I knew I wouldn't show the photo to anyone except David. I slipped it into a secret place in my pocket to have it with me always. Close to my heart. I felt it belonged there more than anywhere else.
I had to return her sentiment. I sent Sophie a picture of myself in my father's study, surrounded by his musical scores, showing I was a musician too. The local photographer who took it told me that I looked tall and handsome. I guessed he was just being polite, but tall and handsome was an ambition of mine. When I stared in the mirror, all I saw was that I had brown eyes and brown hair. I hoped Sophie would like how I looked. Every day I raced to the mailbox, hoping for a letter. The world seemed to be getting darker, but these letters cast light into my life, Sophie's words on the page electric and thrilling. Her words were the closest I could get to hearing her play music. And music was how I made sense of the world.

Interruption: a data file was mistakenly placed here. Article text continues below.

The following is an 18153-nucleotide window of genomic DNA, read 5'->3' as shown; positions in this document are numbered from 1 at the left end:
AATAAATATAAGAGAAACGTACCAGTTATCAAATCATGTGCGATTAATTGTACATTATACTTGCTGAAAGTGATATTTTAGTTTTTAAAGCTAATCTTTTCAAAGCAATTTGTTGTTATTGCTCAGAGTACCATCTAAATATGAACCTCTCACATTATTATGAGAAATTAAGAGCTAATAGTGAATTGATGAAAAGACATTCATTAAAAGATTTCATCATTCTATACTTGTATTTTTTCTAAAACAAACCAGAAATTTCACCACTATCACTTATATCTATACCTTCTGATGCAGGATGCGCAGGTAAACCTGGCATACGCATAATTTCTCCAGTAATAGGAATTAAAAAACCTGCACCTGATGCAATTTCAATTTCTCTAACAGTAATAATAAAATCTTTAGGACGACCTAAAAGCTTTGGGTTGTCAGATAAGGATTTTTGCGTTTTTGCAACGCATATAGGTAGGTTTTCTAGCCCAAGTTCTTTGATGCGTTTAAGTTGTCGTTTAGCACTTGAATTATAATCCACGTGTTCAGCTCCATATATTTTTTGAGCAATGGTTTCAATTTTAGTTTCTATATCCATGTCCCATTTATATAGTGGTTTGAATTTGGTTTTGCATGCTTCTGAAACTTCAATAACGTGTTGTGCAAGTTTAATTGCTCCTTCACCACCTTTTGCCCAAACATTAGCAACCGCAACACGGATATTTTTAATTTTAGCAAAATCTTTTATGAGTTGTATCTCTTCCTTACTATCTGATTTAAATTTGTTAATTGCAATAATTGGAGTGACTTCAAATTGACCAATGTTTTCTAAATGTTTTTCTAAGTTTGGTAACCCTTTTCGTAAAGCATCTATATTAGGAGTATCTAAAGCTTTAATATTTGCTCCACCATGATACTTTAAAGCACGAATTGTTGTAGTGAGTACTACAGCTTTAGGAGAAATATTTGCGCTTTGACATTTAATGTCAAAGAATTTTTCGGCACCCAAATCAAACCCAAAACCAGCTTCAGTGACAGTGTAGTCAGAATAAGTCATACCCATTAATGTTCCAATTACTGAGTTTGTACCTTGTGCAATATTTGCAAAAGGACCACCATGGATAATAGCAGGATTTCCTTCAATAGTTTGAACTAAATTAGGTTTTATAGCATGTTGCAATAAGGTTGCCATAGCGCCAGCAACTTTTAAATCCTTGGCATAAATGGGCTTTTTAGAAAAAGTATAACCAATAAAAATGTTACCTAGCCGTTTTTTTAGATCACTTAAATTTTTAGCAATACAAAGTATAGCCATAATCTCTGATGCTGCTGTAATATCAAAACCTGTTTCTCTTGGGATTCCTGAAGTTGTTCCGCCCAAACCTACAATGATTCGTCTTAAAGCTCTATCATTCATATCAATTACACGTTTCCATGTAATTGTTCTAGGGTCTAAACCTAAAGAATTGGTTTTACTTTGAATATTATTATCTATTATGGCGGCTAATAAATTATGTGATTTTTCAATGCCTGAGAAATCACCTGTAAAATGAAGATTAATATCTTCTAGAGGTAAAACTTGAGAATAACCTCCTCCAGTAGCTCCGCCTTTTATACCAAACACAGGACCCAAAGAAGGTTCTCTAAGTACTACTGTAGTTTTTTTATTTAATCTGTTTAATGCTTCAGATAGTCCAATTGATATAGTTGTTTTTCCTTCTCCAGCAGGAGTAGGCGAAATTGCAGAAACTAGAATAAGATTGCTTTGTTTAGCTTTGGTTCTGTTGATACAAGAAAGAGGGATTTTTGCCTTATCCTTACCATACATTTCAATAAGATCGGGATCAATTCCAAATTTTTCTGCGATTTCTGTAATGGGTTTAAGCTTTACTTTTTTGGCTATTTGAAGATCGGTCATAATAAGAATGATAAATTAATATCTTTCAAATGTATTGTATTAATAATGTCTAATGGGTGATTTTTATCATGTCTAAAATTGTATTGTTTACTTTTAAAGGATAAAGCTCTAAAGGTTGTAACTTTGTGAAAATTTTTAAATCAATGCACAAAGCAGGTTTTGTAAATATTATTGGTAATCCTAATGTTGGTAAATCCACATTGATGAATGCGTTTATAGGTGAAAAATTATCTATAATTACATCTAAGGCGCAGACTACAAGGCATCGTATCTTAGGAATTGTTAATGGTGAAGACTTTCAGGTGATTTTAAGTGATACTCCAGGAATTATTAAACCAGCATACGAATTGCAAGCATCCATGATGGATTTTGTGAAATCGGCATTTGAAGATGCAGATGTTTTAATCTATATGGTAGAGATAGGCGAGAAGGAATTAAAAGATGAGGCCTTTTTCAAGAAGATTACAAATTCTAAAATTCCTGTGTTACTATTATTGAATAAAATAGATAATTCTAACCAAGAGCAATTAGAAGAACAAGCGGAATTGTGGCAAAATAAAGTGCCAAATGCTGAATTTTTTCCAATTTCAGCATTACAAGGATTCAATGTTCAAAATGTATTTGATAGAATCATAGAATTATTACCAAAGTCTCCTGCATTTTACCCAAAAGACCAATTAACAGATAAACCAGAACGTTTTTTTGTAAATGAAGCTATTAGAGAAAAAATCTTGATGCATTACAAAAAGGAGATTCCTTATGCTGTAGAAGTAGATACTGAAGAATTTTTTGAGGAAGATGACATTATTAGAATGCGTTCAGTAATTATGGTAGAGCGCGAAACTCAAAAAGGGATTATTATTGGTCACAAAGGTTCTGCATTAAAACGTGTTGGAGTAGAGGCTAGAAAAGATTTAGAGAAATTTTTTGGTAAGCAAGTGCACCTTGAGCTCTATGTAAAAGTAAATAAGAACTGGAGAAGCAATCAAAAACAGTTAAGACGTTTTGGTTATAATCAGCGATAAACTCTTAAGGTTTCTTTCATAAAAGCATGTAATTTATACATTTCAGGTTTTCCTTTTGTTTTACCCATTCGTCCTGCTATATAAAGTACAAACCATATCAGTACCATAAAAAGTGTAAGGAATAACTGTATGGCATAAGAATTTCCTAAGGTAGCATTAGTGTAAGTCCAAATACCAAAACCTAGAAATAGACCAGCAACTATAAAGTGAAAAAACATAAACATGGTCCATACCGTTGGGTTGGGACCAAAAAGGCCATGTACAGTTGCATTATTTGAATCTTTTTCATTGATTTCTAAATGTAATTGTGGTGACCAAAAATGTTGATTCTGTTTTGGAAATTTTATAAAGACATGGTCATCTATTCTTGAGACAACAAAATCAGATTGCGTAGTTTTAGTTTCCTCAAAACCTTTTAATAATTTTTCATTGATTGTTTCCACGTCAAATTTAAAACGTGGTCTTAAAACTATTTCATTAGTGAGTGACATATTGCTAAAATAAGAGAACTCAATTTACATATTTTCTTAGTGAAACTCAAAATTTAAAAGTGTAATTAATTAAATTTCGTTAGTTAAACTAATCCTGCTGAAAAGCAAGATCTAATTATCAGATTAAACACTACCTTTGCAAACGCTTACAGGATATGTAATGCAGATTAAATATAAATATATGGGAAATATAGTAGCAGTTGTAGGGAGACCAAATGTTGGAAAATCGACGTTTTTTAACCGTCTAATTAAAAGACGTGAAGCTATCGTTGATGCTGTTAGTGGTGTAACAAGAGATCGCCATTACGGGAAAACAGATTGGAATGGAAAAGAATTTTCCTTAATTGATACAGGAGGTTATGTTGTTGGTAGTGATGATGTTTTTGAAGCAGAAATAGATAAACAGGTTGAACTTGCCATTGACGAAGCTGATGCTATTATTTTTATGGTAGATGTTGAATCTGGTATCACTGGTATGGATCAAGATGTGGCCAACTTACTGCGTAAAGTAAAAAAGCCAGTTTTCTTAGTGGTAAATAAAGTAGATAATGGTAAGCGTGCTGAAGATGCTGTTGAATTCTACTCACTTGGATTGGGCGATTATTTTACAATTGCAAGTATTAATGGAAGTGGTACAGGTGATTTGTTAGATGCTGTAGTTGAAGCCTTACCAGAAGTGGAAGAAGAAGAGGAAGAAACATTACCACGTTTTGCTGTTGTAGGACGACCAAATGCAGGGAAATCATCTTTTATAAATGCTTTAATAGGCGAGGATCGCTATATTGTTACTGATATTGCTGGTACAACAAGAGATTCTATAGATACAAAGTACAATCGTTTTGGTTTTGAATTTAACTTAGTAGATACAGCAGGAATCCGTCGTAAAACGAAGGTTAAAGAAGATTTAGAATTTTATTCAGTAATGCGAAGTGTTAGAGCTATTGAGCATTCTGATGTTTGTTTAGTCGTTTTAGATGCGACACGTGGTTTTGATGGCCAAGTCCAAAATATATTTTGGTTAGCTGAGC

Soon I received another letter, in which she talked about a group she belonged to called Aliyah. She didn't tell me much beyond that, and when I asked my father about it that night, he just shrugged and looked puzzled. I asked her in my next letter and waited anxiously for an answer.
July 2, 1938
Aliyah means that we will make a return to our homeland, Palestine, after being away for two thousand years. It's a faith that we will be restored to who we are and what we want to be, that we will fulfill the wish of every Jewish person, this never-ending dream of my people.
And after all, Max, we all dream, don't we?
People in our country don't want us here, but there's a village near Prague where we can live in the meantime. We hope to build a new community there. Since Mama is a nurse, she'll be needed.
But all of this means that we will be coming to visit Prague for the day, in a few weeks.
My heart skipped a beat as I read these words and I wrote back at once saying I'd be pleased to come to the station and show her around my city. She's coming my way!
Saturday couldn't arrive fast enough.
Anna Kingsley had the markings of privilege and success, and the virtues bestowed upon her came from the confidence gained mostly from her family and her education at Oxford's Lady Margaret Hall. Founded in 1879, it was one of the newer and more progressive colleges, a neo-Georgian, white-trimmed, redbrick building standing alone along the River Cherwell. A spot on the river's edge was a favorite hiding place, where she often picnicked. She took a first in politics, philosophy, and economics.(Continues…)
Excerpted from "While the Music Played"
Copyright © 2019 TK.